These wires will probably be fine gage, multi-strand and lacquer-insulated. To remove the insulation on these wires, pass the end of each wire through molten solder on the soldering iron tip. Do this a few times for each wire, discarding the solder each time. This will burn off and remove the lacquer and tin the multi-strand conductors.

Before soldering any wires together, you might want to clip them together and test that the system works.

Step 6: Solder It All Together

Now that you have tested and verified that the handset works, all that is left to do is solder the correct wires together. The attached table shows the solder connections for this example. Be sure to put your shrink sleeve on the wires before soldering them together, and be sure to put a larger overall (probably black) shrink sleeve on the cord before you solder any of the individual wires together.

Note that we will only use one of the handsfree speaker wires, and that both the speaker and microphone share the same (bare) return wire.

Step 7: Final Words

You will probably have noticed that there is a button on the microphone enclosure that can be used to pick up, or mute, a call. This normally-open pushbutton shorts between the microphone wire and return. If you want to incorporate a button with this functionality onto your handset, be sure to test it out before drilling any holes in your handset. Some phones need a very low resistance short between the microphone wire and return when the button is pushed, and many coiled cords are too resistive.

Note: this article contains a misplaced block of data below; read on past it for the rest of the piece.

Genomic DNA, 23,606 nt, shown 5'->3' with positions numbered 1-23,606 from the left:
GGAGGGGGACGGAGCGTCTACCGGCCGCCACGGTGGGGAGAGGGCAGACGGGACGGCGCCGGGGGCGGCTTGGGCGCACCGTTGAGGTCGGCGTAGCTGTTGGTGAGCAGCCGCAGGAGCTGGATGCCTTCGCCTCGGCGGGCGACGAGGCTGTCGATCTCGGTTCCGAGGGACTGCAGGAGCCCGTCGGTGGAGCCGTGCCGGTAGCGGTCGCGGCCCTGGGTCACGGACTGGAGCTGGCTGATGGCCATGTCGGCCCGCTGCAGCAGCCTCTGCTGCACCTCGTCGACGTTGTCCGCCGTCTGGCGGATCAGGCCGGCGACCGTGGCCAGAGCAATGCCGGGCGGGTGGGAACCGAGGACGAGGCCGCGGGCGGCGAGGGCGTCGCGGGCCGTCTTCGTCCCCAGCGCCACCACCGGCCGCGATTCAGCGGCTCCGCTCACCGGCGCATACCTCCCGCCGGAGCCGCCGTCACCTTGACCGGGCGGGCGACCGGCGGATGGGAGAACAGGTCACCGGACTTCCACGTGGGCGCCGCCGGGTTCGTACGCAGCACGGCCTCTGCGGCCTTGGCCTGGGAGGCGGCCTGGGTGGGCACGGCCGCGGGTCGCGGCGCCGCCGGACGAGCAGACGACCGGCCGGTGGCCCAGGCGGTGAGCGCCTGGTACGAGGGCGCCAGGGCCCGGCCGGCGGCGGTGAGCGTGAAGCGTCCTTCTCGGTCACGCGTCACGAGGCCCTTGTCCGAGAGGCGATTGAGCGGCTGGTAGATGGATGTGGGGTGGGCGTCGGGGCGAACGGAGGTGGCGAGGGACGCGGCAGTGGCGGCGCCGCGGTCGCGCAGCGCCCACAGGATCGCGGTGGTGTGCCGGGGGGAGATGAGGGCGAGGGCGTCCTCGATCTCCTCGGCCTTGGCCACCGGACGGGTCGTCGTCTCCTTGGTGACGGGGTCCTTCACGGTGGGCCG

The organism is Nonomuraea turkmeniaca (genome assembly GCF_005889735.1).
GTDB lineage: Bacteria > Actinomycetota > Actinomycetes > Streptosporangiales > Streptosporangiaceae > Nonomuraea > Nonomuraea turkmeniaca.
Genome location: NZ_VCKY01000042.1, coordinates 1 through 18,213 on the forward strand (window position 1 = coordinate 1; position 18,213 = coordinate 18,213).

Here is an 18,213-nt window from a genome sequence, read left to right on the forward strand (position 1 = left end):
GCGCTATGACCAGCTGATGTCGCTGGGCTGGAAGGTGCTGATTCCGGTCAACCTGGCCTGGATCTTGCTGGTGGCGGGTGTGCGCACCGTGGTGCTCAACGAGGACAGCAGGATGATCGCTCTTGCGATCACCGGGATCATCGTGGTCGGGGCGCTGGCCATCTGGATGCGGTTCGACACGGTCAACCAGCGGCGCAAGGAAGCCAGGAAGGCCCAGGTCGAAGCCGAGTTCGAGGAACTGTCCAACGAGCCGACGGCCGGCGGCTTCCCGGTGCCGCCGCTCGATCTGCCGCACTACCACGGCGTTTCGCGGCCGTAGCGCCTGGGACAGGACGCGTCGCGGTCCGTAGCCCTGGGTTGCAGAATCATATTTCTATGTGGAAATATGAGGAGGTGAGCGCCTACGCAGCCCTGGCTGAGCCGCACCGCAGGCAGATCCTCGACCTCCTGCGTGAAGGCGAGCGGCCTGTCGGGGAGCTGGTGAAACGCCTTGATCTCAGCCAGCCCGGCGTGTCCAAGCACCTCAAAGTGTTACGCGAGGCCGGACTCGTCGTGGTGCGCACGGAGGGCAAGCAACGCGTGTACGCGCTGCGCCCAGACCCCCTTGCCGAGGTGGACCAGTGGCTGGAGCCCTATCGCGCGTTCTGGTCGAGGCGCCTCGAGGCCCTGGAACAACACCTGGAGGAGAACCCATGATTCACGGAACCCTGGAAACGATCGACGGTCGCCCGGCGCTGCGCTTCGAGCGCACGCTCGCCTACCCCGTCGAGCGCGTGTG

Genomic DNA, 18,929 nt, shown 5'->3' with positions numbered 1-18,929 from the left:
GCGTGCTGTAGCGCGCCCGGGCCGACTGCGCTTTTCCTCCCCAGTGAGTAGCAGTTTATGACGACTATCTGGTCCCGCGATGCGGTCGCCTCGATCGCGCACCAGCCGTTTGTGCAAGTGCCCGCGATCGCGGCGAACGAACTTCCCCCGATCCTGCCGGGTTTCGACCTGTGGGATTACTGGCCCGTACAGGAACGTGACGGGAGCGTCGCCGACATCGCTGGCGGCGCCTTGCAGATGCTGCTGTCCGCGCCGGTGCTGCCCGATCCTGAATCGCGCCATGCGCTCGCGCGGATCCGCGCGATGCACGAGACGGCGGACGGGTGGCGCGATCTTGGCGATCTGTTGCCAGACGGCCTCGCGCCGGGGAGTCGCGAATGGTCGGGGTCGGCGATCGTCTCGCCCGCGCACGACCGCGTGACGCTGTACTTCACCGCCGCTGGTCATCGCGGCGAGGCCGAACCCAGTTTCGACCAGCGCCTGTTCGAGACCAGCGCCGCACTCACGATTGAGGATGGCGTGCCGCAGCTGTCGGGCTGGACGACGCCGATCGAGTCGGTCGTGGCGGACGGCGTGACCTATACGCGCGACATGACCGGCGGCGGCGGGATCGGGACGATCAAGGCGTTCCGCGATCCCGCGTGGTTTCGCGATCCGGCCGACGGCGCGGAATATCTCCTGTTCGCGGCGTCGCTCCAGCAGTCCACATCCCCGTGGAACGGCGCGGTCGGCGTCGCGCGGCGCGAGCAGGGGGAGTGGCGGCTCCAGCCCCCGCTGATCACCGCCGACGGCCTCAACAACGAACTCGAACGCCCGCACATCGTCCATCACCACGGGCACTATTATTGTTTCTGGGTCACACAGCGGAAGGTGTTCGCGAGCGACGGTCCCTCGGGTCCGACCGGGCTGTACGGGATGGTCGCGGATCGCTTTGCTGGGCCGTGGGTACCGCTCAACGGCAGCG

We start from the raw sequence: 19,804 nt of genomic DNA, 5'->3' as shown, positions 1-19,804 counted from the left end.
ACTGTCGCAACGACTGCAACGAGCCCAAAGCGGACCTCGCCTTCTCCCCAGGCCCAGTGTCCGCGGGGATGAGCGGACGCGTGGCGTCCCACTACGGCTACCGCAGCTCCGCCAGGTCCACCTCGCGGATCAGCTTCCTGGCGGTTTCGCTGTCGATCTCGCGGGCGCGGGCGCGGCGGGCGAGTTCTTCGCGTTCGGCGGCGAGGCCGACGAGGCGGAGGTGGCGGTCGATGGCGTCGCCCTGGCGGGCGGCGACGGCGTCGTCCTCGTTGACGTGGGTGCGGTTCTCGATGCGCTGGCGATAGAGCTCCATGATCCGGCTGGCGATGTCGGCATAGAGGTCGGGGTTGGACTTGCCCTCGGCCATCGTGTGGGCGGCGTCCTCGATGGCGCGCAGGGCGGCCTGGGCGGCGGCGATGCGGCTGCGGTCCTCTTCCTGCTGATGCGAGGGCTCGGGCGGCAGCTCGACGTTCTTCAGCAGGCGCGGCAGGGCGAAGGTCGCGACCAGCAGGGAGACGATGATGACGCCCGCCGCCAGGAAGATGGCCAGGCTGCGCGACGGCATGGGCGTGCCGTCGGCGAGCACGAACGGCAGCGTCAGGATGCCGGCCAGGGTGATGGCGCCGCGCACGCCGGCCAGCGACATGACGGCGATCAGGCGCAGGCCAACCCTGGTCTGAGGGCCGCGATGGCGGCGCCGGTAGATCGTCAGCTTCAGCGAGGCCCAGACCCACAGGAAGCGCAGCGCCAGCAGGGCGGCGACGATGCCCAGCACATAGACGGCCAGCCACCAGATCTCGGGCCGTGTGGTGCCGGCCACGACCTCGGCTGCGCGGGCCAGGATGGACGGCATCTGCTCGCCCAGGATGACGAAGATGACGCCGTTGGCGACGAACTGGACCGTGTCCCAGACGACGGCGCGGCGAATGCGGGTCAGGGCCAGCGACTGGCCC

In any event, have fun!



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    Linked this to my Instructable...very useful. Thanks.

    Hi, Can anyone help..??

    I want to wire up a speaker mike similar to the ones used by the police in the early 2K or those used with CB radio, to use with my I-phone6.

    Can anyone advise with wiring.

    Thanks, this instructable was very useful for my current project !

    I made it with an old Italian handset and an LG stereo handset.
    I used the original wire (only 3 wires inside), so I identified and use the mic, left (or right) and ground removing and not using one of the speaker.
    My suggestion is: in the lg handset there are 5 wires Ground, Speaker, Mic, Other speaker and another Ground. with the multimeter check the speaker that you want to use and remove the other one. The important thing is make a link and sold together the 2 grounds.